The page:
4 Telltale Signs You Shouldn’t Rent That Apartment, According to Agents
Apartment hunting is exciting. You’re embarking on a new journey, discovering different neighborhoods, and creating a checklist of your dream amenities (like a great view, pool, walking distance to the best food trucks). But you need to be educated about the potential red flags that scream, “Do not rent this apartment!” In many cases, a place that comes with a lot of red flags isn’t worth the potential positives, either.
I talked to three real estate agents who have helped their clients navigate the leasing market, and they shared some of the major warning signs. Their advice is valuable to newbie renters, and a helpful refresher to veteran renters who might be ready for a change of location. Read on for the four “ifs” that should make you second-guess an apartment for rent.
If you already have a disappearing landlord.
When you sign a lease for a new apartment, you’ve entered into a business relationship with a landlord, and you want that relationship to be a functional one. Avoid renting the apartment if you are already experiencing uncooperative landlords, agents, or staff members at the leasing office.
“If property management companies and landlords aren’t easy to communicate with or they don’t reply to your emails and calls, then that apartment isn’t the place for you,” says Jon Shefsky, an agent specializing in long-term leases. Chasing down landlords during your apartment hunt is a sure sign they won’t be attentive to your needs should you become their renter. “I worked with a couple who were ready to go, they even put down a deposit, but the landlord was repeatedly unreceptive to questions, so they decided not to move in. To them, it wasn’t worth paying rent to someone so unhelpful,” says agent Ashley Temm.
If you can’t visit the apartment.
You must tour the rental unit before signing a lease, and if you can’t, it’s a big red flag. This sounds like a no-brainer, but there are clever ways property managers get around showing potential tenants an available unit. They instead offer you a tour of their model apartment. A model apartment is a unit in the building that is only used for showings, and typically has the identical layout to the upcoming vacancy.
Landlords also dress up the model unit with fresh coats of paint, slick staging, and up-to-date kitchen appliances. Leasing agents might insist you sign and place your deposit, based only on your tour of the model. They may push back on showing you the open unit, citing reasons like they don’t want to disturb the current renters, or the vacancy is undergoing construction.
Unfortunately renters can’t get a sense of what their new unit is really like. How is the water pressure? Is the paint peeling? Will there be a funny smell? Maybe the open unit in a part of the building close to a busy street or next to noisy tenants. These are impossible to determine by touring a model apartment. Insist on seeing the real vacancy, and if you can’t, move on.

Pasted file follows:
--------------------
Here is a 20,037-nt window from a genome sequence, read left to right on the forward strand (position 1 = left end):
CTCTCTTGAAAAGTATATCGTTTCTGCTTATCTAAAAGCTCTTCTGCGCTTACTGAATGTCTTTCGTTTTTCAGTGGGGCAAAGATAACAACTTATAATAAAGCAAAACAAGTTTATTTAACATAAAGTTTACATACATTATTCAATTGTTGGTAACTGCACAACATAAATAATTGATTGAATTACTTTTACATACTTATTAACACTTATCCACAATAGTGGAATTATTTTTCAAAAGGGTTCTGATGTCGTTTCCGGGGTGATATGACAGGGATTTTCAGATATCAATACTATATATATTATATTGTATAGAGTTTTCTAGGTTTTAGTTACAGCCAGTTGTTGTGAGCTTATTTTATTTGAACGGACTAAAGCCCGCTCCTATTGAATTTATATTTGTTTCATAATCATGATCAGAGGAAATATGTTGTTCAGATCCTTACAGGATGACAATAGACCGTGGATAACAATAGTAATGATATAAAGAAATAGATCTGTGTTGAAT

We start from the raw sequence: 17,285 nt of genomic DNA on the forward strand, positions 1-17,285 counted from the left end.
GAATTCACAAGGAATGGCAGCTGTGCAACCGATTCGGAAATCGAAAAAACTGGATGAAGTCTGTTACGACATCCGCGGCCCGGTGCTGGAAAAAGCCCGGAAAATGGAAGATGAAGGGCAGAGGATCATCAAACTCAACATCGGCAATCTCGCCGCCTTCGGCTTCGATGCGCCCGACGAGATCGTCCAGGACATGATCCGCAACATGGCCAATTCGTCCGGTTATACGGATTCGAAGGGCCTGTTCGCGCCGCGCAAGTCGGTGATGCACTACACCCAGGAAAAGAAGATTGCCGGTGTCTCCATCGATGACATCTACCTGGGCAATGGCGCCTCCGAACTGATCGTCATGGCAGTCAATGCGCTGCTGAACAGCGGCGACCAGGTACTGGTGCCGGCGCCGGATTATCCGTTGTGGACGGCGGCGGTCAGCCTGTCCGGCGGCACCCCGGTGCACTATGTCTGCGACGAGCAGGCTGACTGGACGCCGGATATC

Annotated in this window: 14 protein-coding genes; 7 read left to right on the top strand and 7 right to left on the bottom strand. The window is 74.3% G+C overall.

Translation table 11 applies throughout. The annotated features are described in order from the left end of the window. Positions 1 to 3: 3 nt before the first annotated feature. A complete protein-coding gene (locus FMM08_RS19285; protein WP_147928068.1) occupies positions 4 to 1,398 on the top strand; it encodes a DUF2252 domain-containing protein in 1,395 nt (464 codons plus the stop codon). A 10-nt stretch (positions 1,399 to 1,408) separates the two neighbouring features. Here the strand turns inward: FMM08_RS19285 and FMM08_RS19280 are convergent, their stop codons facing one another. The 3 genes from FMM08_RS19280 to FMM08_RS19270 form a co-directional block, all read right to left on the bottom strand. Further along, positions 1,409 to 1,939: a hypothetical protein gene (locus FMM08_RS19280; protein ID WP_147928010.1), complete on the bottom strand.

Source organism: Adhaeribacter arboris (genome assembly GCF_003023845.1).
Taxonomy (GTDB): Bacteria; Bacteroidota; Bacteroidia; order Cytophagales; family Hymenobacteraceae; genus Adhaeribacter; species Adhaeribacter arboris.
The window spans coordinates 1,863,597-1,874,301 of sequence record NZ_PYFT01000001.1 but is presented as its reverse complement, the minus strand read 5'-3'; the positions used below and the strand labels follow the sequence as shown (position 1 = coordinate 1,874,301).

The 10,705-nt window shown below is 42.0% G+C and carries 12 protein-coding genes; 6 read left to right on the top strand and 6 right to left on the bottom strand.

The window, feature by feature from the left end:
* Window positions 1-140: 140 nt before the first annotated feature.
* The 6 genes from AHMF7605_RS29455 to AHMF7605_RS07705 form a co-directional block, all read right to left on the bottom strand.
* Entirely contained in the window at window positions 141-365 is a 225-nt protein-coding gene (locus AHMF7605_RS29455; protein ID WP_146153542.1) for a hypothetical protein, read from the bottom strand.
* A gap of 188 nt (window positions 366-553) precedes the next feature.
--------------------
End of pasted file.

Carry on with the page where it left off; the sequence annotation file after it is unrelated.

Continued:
If there are major maintenance issues.
Apartment buildings house tens, hundreds, or even thousands of people, so it’s normal to see a small amount of wear and tear. But the apartment’s staff should keep up with the major maintenance, like plumbing, security, and pest control, at a fairly quick pace.
“What can you truly not live without? Adequate maintenance,” Temm stresses. Look out for trash strewn around the common areas, bugs, busted light fixtures, leaking and rusty pipes, moldy bathroom walls, “out of order” signs on the laundry room doors, and other general signs of neglect and disrepair.
“The management company isn’t doing a good job if the dumpsters are overflowing with debris like mattresses and furniture. And check the exterior areas of the building. Look at the condition of the roads within the complex for potholes,” advises Connecticut-based realtor Neile Parisi. Landlords may promise it’ll all be taken care of by move-in day, but if they aren’t in the habit of building upkeep, they won’t be motivated or prepared to change anything once you’ve signed the lease.
If you just have a bad gut feeling.
Maybe the landlord is acting like a high-pressure salesperson, or the neighborhood doesn’t feel safe to you. Those are perfectly fine reasons not to move forward, too.
“Trust your intuition. When you’re on the hunt for an apartment and something just doesn’t feel right, keep looking,” says Shefsky. “Put in that extra research to find a place you can stay in for a long time. You want to feel good about where you live. You want to be excited to wake up in your apartment every morning.”